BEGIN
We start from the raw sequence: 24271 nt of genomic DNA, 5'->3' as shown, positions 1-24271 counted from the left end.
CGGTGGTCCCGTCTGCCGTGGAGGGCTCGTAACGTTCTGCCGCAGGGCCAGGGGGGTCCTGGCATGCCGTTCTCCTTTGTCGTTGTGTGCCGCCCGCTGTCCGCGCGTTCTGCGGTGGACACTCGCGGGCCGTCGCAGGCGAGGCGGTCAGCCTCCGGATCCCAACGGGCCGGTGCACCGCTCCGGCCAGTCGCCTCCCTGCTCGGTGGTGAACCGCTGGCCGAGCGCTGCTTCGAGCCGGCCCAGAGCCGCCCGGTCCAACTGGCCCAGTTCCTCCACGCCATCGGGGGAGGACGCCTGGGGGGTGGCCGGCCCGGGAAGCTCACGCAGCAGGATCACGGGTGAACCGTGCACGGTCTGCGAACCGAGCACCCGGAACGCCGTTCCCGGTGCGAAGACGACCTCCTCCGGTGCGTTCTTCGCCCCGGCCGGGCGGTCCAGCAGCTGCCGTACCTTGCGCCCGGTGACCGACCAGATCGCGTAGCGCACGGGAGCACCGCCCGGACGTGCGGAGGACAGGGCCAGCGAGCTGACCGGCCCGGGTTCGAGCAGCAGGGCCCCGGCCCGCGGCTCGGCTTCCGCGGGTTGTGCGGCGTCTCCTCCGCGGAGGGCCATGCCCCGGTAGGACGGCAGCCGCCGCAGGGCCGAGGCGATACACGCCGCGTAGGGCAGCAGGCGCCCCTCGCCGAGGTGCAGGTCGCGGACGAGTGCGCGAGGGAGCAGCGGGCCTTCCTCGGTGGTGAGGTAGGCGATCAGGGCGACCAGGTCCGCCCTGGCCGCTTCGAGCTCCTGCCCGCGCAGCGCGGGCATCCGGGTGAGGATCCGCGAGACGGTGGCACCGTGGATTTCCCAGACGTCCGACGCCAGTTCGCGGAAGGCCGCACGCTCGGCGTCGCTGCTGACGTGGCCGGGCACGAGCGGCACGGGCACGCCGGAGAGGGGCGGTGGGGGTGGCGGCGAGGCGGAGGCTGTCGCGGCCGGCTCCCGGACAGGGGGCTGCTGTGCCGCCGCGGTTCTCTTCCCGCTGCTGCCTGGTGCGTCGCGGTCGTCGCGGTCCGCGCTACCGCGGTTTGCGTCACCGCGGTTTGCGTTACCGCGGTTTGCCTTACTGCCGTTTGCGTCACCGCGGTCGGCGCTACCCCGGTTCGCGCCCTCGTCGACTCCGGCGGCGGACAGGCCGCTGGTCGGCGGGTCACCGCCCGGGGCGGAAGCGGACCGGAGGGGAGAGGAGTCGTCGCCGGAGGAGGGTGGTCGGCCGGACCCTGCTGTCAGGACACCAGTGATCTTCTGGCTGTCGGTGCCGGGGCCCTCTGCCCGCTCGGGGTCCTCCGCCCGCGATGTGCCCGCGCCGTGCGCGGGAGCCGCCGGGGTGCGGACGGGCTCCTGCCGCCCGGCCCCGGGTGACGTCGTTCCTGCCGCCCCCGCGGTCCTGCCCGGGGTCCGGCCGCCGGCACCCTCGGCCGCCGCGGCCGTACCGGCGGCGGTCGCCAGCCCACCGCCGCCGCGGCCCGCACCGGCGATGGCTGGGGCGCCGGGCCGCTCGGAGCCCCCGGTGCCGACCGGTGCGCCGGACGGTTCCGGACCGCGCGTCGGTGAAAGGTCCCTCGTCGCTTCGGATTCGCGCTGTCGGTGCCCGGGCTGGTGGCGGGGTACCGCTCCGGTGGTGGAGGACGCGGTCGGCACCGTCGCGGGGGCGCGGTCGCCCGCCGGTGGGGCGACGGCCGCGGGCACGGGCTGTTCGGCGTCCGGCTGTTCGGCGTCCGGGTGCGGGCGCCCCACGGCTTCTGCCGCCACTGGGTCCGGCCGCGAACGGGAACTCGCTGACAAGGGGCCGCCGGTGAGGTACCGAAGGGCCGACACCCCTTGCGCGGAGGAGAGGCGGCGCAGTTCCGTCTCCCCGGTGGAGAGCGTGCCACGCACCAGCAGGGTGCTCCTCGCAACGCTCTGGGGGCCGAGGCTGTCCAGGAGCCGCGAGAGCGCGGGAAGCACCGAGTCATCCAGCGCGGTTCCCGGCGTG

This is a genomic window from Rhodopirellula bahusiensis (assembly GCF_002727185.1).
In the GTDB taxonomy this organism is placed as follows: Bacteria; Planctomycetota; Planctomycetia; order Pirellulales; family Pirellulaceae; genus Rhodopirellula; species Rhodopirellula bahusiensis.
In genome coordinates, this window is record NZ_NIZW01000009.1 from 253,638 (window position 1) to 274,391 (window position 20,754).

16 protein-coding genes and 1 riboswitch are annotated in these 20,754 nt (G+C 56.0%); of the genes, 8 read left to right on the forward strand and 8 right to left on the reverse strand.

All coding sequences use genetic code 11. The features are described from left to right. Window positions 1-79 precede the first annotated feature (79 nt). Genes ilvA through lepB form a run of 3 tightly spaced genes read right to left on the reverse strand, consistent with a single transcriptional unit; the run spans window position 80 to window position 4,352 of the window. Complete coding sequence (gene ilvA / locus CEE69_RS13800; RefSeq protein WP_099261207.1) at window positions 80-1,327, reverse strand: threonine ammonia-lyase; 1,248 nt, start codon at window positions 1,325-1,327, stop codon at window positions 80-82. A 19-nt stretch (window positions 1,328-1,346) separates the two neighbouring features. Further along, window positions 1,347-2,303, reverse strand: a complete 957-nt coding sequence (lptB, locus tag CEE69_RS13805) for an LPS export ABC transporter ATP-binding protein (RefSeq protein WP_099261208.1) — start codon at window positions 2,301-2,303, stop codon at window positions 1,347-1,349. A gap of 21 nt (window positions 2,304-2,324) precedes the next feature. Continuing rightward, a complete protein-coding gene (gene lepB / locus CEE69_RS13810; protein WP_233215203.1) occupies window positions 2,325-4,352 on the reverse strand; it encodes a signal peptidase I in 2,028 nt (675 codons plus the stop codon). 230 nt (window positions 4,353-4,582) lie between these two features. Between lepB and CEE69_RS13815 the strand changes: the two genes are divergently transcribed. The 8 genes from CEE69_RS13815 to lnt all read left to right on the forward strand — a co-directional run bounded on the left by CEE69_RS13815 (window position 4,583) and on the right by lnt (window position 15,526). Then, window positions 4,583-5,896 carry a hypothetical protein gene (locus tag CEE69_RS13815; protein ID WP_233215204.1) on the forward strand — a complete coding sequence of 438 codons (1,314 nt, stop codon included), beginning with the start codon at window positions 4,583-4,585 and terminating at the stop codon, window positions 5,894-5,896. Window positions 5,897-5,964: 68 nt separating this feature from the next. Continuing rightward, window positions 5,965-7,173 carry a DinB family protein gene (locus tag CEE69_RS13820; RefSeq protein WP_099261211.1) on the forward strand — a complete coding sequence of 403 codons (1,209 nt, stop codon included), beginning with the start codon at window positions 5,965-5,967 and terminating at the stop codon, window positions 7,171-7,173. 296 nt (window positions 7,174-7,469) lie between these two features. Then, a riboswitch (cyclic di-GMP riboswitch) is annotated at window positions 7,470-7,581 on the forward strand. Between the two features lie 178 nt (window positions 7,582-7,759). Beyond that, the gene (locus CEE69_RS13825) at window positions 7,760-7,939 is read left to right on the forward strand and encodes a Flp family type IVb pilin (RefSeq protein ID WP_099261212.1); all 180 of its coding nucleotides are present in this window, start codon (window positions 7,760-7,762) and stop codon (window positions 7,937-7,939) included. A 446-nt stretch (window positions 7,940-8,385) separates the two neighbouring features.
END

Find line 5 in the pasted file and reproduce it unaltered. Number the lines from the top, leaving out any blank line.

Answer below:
In genome coordinates, this window is record NZ_NIZW01000009.1 from 253,638 (window position 1) to 274,391 (window position 20,754).